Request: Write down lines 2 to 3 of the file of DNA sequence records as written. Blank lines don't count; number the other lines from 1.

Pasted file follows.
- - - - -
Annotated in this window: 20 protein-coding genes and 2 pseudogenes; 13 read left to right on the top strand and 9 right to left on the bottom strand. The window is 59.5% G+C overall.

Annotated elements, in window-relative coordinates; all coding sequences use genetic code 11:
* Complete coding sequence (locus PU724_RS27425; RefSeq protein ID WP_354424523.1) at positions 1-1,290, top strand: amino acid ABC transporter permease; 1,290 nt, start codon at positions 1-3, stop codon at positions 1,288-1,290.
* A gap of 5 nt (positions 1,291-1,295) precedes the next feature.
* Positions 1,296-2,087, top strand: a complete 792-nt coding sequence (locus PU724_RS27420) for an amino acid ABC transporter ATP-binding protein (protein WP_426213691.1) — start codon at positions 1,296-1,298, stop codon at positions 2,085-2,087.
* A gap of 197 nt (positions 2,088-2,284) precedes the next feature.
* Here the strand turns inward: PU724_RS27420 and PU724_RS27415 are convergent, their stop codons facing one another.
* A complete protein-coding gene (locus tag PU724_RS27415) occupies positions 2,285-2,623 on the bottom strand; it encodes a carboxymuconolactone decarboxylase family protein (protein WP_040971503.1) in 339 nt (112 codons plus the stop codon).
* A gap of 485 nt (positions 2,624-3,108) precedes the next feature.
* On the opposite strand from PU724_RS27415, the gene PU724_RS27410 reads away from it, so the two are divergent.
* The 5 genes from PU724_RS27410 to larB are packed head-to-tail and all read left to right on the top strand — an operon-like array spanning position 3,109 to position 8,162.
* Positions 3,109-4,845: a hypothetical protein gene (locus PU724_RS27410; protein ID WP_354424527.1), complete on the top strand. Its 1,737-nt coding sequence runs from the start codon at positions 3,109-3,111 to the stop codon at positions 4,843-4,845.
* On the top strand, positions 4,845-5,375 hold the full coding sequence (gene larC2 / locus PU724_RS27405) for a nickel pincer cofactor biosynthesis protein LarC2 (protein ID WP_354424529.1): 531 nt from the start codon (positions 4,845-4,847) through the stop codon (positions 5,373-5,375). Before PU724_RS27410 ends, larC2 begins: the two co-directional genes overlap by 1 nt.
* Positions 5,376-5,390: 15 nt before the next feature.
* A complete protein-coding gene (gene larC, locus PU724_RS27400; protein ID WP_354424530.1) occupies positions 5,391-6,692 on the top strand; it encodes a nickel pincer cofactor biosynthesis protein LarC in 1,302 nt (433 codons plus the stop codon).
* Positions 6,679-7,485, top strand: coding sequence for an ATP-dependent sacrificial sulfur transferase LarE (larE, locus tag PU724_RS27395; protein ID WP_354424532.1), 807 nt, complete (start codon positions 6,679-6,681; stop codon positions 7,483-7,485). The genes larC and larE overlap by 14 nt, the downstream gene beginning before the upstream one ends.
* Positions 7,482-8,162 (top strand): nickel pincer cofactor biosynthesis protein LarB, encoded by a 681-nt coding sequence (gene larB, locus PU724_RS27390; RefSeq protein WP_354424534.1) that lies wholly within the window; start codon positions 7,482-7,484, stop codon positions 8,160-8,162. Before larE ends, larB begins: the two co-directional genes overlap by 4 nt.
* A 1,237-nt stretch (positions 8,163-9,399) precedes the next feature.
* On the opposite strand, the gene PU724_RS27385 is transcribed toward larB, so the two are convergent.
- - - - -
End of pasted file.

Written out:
Annotated elements, in window-relative coordinates; all coding sequences use genetic code 11:
* Complete coding sequence (locus PU724_RS27425; RefSeq protein ID WP_354424523.1) at positions 1-1,290, top strand: amino acid ABC transporter permease; 1,290 nt, start codon at positions 1-3, stop codon at positions 1,288-1,290.